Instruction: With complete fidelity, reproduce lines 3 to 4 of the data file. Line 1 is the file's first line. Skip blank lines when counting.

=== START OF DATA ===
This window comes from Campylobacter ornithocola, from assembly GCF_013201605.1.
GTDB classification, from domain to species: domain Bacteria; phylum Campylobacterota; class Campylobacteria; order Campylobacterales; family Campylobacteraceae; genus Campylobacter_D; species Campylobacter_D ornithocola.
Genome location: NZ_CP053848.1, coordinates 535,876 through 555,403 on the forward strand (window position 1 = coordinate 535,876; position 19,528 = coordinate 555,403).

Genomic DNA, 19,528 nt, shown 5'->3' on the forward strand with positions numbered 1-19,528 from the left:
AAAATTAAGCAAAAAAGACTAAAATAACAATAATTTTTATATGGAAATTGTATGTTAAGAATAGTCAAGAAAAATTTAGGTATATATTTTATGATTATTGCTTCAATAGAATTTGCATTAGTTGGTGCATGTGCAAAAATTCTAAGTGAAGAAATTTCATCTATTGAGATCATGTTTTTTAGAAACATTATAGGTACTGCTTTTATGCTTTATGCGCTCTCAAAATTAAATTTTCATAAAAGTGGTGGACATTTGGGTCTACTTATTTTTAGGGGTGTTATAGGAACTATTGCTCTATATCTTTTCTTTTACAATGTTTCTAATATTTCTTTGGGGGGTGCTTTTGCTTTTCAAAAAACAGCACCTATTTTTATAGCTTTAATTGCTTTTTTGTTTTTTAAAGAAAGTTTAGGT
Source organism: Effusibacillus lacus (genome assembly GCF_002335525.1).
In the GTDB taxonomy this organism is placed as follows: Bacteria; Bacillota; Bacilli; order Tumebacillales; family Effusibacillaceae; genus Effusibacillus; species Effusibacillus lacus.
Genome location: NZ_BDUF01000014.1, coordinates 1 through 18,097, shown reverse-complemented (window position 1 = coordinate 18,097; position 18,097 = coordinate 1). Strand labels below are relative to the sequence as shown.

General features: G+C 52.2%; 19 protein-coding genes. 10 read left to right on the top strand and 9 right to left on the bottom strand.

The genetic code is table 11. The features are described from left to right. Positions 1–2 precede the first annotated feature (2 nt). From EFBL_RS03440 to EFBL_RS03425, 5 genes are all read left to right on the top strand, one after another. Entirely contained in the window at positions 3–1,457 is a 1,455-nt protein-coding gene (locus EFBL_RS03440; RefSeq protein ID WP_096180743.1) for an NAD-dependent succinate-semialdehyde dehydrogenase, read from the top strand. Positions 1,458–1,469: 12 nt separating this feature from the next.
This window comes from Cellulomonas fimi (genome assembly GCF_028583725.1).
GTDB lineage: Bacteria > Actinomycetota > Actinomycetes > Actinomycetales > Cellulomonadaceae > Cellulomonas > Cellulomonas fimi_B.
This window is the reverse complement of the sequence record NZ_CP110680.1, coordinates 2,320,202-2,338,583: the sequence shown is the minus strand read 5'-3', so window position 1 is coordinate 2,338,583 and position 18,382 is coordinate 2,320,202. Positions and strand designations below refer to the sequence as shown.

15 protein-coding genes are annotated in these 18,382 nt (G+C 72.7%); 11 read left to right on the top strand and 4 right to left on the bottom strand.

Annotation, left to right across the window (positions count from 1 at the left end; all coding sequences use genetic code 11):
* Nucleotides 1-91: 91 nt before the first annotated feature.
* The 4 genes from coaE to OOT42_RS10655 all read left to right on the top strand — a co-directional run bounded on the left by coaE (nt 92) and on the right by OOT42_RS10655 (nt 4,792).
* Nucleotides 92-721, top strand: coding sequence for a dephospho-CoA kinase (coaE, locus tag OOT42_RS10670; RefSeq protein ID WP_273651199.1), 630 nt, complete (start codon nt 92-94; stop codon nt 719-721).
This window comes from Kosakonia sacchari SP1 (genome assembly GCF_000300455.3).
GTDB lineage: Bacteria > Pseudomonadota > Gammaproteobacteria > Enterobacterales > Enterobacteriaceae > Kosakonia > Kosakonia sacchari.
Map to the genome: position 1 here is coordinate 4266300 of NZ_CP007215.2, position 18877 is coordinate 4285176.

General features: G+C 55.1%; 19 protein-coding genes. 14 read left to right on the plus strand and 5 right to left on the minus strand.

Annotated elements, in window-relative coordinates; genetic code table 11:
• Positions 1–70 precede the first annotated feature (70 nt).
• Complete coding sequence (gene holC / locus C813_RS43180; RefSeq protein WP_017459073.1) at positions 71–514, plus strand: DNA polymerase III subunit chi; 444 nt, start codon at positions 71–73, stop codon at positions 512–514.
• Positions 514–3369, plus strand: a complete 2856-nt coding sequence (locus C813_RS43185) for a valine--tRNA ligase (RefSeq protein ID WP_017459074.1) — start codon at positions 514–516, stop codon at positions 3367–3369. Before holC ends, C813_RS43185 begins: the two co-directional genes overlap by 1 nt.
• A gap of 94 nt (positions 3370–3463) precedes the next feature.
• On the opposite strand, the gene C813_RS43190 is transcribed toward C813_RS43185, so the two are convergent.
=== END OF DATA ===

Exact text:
Genome location: NZ_CP053848.1, coordinates 535,876 through 555,403 on the forward strand (window position 1 = coordinate 535,876; position 19,528 = coordinate 555,403).

Genomic DNA, 19,528 nt, shown 5'->3' on the forward strand with positions numbered 1-19,528 from the left: